Some 48km southeast of New Orleans lies the Biloxi Marsh estuary, a network of coastal wetlands totalling about 85,000 hectares. In addition to the Biloxi Wildlife Management Area located there, the wetland helps protect the city from storm surges. Over time, lack of bank stabilisation caused the width of the Mississippi River–Gulf Outlet Canal (MRGO) to expand in some areas from 152m to 823m. Saltwater intrusion from the MRGO affected the Biloxi Marsh, and the building of levees along the Mississippi prevented the marsh from being replenished with river sediment.
The Louisiana Coastal Protection and Restoration Authority was interested in constructing a demonstration project that utilises living shoreline solutions. We analysed 34km of coastal fringe to develop an understanding of shoreline change rates, morphology, and coastal processes. We then evaluated nine living shoreline concepts based on structural stability, shoreline protection performance, cost, and constructability. Using 3D computational fluid dynamics or CFD modelling tools, our engineers analysed these alternatives to determine their ability to reduce wave energy as it passes through the structure.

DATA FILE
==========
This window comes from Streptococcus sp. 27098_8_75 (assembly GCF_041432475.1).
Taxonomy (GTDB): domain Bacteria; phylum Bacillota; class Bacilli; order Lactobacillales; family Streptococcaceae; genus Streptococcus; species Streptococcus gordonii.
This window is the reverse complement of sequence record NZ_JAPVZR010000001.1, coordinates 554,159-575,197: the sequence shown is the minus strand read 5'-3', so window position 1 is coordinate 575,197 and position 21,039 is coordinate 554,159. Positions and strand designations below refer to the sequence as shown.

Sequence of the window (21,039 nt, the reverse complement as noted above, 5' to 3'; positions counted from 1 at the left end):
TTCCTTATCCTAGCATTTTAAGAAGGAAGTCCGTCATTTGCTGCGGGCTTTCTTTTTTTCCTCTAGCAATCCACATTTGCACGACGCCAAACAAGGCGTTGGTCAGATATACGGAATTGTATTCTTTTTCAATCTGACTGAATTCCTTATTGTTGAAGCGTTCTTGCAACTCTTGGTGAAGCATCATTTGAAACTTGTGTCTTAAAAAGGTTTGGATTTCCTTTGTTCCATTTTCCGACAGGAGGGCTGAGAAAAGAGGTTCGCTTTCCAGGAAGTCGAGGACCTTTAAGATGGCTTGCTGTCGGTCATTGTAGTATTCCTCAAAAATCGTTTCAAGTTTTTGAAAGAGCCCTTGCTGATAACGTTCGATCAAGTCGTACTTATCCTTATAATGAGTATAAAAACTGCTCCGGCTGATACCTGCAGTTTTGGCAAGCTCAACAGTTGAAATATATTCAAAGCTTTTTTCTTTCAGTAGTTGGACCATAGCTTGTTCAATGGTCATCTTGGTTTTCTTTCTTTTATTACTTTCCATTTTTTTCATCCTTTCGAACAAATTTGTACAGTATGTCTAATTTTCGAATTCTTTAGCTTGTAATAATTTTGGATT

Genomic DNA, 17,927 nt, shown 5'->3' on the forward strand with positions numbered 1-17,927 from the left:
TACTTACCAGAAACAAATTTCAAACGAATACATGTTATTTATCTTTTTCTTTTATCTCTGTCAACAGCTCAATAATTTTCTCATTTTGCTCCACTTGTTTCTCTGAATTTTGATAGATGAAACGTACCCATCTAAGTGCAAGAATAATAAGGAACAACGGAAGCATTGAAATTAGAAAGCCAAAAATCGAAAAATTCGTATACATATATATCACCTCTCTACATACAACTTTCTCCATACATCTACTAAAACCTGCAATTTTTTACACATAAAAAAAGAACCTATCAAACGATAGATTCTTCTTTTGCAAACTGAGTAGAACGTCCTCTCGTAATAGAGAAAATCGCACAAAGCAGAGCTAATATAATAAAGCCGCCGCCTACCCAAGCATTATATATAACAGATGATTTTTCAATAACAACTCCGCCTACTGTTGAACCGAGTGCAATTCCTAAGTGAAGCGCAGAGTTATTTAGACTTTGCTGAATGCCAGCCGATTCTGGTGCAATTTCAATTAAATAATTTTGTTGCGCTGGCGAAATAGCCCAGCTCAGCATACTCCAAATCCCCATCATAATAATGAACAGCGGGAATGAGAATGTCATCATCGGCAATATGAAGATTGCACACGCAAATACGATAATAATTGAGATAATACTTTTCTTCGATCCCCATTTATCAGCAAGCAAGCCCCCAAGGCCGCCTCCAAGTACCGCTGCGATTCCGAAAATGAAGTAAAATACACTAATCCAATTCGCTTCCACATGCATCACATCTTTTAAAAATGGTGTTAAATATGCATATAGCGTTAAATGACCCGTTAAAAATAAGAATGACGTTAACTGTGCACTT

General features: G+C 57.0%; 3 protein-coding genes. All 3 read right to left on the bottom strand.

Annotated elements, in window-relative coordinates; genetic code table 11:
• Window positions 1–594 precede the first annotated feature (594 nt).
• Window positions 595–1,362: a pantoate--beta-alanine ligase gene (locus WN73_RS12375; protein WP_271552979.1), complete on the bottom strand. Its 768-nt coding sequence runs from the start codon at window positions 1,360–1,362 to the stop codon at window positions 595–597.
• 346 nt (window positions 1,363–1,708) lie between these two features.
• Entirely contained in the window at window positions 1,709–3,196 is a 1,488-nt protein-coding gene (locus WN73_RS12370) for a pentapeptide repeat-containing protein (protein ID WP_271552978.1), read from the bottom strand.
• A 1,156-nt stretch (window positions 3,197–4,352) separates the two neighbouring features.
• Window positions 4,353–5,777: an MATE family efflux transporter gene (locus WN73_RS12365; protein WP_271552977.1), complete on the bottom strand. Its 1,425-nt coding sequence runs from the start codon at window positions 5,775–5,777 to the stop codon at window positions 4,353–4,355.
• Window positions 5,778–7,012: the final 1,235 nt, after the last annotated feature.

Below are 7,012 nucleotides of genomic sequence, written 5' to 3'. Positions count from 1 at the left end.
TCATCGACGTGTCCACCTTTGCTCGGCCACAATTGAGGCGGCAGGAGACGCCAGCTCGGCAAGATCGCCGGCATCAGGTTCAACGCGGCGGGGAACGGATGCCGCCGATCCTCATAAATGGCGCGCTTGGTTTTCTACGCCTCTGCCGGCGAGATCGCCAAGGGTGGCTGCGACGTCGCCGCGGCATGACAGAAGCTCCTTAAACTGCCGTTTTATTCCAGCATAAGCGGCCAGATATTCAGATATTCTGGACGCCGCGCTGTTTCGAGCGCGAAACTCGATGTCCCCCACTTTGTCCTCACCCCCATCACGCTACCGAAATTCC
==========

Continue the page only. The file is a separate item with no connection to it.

The project will provide self-sustaining protection to almost 5km of shoreline in St Bernard Parish, reducing erosion and moderating the impact of waves and storm surges. In addition, it will stimulate the growth of oysters and increase biodiversity in the area. Oyster reefs filter and improve the quality of seawater, provide nursery habitat for fish and shellfish, provide food for predatory fish such as flounder, drum, and speckled trout, and mitigate nutrient loading, eutrophication, and hypoxia.